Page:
KARACHI: The trouble of privatising Pakistan International Airlines does not centre around laying off employees per se - it has everything to do with its loss-making status. The company is technically bankrupt according to external auditors as total liabilities exceed total assets by over Rs179 billion up till January 1 2016 and total accumulated losses are towering at Rs254.6 billion.
The entity requires bold decisions to restore administrative and financial discipline within the top management and a policy of zero tolerance for any conflict of interest.
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The question arises as to how Chairman Nasir Jafar could justify leaving for Paris to attend the PIA investment board meeting with the airline struggling in this crisis period. He has now announced his resignation.
Before proceeding, Jaffer signed an agreement worth $21 million for the purchase of enterprise resource planning systems (ERP). This software will integrate the finance, administration and engineering modules.
However, this system requires highly trained and qualified professionals which PIA lacks. Additionally, taking into account the under utilisation of computerised revenue management and reservation system where online sales have been restricted to just 1% against the industry practice of 70%, this may only add to the liabilities.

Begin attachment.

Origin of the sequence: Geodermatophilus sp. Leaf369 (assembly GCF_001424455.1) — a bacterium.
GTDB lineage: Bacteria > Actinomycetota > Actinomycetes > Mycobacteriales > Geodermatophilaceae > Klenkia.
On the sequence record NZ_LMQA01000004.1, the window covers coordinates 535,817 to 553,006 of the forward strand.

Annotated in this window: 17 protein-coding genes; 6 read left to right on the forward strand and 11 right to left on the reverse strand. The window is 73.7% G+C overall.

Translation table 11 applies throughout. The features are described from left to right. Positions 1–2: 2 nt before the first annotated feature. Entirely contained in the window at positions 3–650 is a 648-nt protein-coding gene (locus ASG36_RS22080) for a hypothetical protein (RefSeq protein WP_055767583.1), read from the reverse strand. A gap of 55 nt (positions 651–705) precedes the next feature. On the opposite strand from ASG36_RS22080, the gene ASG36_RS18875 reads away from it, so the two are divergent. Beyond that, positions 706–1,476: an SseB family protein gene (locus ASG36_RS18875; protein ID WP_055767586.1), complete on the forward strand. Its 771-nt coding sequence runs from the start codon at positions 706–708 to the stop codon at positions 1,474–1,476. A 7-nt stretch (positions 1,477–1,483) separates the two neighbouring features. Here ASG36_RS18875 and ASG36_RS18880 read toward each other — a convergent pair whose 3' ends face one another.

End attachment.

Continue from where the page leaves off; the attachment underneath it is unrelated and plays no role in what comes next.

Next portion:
The status quo as it persists cannot be maintained unless the federal government continues to dole out billions directly or through sovereign bank guarantees.
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PIA was formed in 1954 to serve as a service oriented industry dedicated to providing affordable travel to its revenue paying passengers by a team of dedicated professionals.
However, successive governments have been abusing PIA, treating it as a ‘spoils of war’ and not a national asset owned and funded by tax payers.
How to fix PIA
What PIA needs is an honest and professional hands-on management and all transactions subject to transparency and strict audit with emphasis on improving human resources and weeding out inefficient members who dominate its top management.
There should be a zero tolerance policy for employees with fake degrees or those with criminal records or any administrative and financial indiscipline. Priority in employment should be for those holding singular Pakistani nationality so that unemployment is addressed and those involved in misconduct or irregularities can be held accountable, not seek refuge in another country.
PIA’s depleted human resources needs to be improved to handle competitive demands of an industry subjected to strict regulatory controls.
A leaf from history
Problems of PIA started when Air Marshal Nur Khan was forced to resign because of interference by Zia Junta. Both Rafique Saigol and Nur Khan were able to deliver PIA from the mess of mismanagement because PM Bhutto gave them a free hand and Nur Khan resisted political interference.
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Since then, every government has added to PIA’s losses and is responsible for recruiting surplus employees who did not meet minimal criterion. Revenue pilferage has been on the rise with nexus of corrupt officers and few travel agents resorting to cartelisation, creating artificial shortage of seats, while patronisation of corrupt ruling political elite resulted in huge kickbacks in procurement and choice of fleet induction.